Not For Ourselves Alone: Belonging in an age of loneliness by Jenny Robin Jones (Saddleback, 2018), 248 pp., $39.99
… I grew up without a community, You went to school, you joined Girl Guides, later on the Brethren, But they never felt like communities, or at least not communities that I really belonged to, What would a community you ‘really belonged to’ look like, Utopia? I must admit, I’m interested in utopias. So how come you didn’t belong to the communities you joined? Perhaps I didn’t understand the rules or perhaps I wasn’t the kind of person they wanted.
In this book Jenny Robin Jones has invited you into her living room, where she has pulled every book out of her well-cultured bookshelf. They fall open on the floor – history, sociology, poetry, some old photo albums. She makes you a cup of coffee. She makes a new and willing friend of you. You sit down in the midst of it all and she starts talking …
Jones’ book is lively, warm, and genre-queer, a blend of memoir, interview and sociological analysis on the themes of belonging, loneliness, individuality, community. But in fact ‘belonging’ is both too general and too specific to describe this book’s contents, which are a cross-section of (European and New Zealand) history, philosophy, economics, and the author’s own memories to boot.
Yet Jones is honest that the topic is a lifelong chip on her own shoulder; a thorn in the (now battery-driven) flesh of her heart.
It’s there in the word: ‘Be-longing’. Hard to ignore the way it stokes want, summons us into dissatisfaction with self alone. Indeed this is where Jones begins: with the self as an ‘elastic, permeable marvel’ that ‘is our building block for belonging’. To make this point about self-formation, pockets of the first part of the book feature an internal dialogue rendered on the page (and as quoted above).
The writing is energetic, lush and accessible. It takes us by the hand, to lead us with great enthusiasm around time and space, pointing out places and people and events, filling in details with great oratory flair. Jones makes complex ideas sing, sets them to shine: ‘The idea of “freedom” inhabits us like a religious tenet,’ she says, before connecting this to the services of capitalism. ‘The fondue bond was not strong enough for the long haul,’ she sighs of her early dinner-party communities, making me smile.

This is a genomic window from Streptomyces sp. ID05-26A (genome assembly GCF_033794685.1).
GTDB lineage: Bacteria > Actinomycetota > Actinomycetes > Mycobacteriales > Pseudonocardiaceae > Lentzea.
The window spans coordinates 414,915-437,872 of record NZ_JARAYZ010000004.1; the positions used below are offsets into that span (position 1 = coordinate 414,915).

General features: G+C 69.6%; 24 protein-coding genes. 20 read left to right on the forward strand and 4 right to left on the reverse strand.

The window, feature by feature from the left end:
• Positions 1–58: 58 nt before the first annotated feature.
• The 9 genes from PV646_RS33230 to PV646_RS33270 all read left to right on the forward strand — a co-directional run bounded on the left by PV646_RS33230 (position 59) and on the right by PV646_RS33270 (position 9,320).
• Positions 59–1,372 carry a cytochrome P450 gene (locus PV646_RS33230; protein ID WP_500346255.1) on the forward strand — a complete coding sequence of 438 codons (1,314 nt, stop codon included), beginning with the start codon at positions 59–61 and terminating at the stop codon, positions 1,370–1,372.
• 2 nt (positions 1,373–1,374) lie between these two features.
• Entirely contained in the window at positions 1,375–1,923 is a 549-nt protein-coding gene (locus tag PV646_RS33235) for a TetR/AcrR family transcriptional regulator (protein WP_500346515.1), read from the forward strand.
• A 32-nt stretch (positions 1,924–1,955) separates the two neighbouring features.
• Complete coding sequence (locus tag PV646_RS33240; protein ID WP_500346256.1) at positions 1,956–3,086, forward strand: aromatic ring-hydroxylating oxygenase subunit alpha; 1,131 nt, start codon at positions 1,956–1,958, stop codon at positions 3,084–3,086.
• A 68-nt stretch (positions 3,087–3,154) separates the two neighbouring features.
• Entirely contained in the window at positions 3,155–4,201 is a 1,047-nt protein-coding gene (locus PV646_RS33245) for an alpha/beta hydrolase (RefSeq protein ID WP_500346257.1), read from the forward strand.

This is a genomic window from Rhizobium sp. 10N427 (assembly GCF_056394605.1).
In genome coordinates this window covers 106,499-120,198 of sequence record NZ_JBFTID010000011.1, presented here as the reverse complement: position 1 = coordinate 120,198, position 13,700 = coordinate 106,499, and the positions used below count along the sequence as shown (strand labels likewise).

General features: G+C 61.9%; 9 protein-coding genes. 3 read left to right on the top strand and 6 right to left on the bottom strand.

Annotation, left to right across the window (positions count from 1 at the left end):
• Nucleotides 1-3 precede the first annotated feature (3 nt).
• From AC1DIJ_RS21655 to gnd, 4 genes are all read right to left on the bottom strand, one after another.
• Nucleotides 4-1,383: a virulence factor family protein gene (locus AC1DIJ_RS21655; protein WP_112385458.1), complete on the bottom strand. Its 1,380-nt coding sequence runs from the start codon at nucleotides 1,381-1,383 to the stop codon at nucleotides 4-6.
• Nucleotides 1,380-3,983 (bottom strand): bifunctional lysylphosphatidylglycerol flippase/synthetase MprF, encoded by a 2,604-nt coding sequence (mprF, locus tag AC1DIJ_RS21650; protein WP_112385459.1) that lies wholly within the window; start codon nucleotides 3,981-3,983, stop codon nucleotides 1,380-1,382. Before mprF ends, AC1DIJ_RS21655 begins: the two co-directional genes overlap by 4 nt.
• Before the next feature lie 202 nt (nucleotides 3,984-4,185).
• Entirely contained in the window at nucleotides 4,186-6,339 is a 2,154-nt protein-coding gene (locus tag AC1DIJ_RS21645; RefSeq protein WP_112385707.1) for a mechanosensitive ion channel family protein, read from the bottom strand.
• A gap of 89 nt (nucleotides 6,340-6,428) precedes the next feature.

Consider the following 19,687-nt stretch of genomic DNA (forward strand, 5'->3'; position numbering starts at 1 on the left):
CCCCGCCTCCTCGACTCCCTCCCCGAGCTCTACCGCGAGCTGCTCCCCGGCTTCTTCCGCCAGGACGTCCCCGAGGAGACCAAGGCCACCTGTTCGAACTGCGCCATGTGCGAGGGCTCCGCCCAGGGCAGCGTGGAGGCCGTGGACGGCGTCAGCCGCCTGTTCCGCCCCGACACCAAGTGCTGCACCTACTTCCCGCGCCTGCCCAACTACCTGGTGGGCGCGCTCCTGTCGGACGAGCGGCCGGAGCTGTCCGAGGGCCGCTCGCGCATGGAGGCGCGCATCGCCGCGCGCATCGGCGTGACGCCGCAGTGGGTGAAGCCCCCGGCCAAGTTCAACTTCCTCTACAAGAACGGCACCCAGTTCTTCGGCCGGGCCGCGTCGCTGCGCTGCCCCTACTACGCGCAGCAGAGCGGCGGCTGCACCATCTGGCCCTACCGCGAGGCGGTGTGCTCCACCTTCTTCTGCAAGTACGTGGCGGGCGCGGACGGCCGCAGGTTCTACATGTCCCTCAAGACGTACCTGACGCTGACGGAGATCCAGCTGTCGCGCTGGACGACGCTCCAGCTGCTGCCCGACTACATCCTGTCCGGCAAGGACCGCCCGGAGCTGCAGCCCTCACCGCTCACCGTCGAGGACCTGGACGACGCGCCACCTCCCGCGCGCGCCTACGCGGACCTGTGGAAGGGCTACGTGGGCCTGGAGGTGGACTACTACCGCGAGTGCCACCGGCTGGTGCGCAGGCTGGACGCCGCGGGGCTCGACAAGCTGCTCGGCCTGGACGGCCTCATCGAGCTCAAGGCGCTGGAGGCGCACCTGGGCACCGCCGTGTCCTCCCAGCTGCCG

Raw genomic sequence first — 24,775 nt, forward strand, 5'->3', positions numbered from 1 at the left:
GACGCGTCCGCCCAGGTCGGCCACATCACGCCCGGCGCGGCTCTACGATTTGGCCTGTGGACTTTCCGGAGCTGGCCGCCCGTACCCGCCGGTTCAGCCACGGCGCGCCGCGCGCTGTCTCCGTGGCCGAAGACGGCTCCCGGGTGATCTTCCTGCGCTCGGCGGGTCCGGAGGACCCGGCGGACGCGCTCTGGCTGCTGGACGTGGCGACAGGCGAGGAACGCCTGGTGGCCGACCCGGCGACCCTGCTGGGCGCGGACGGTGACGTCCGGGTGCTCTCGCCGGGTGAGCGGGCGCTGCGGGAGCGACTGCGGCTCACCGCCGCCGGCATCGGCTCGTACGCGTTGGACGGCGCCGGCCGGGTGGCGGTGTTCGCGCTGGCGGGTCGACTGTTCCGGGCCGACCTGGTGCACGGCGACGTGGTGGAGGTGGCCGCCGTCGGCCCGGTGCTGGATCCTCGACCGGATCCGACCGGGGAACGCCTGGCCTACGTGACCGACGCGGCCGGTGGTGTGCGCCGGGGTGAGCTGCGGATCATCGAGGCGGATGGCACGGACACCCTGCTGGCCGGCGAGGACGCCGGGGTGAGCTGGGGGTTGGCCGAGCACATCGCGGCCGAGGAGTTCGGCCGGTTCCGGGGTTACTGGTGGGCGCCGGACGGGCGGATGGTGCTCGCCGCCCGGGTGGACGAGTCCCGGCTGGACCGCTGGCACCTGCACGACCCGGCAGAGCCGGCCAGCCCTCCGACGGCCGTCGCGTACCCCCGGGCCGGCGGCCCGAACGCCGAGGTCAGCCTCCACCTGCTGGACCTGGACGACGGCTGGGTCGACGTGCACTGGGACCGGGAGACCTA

The narrative thread of Jones’ own life unevenly stitches together a sometimes dizzying range of topics and lessons. For example, in one spot in the space of five pages, she swings from narrating the life of an 1880s New Zealand farmer, to the passengers of the Mayflower (US, 1660), to an Austrian novelist moving through Europe in the 1930s. If you begin to feel disorientated, there she is again: your tour guide warmly taking you by the hand to tug you excitedly to the next ‘exhibit’. Many of her topics grapple with areas of special significance to New Zealand: beer and belonging, wilderness, nature and colonial settlement. Rugby. She doesn’t shy from difficult parts of New Zealand’s history, although at times they are plugged into her narrative a little too neatly. The section on Tama Iti and the Urewera raids, for example. Other times more room is left for uncertainty, as with the Springbok tours.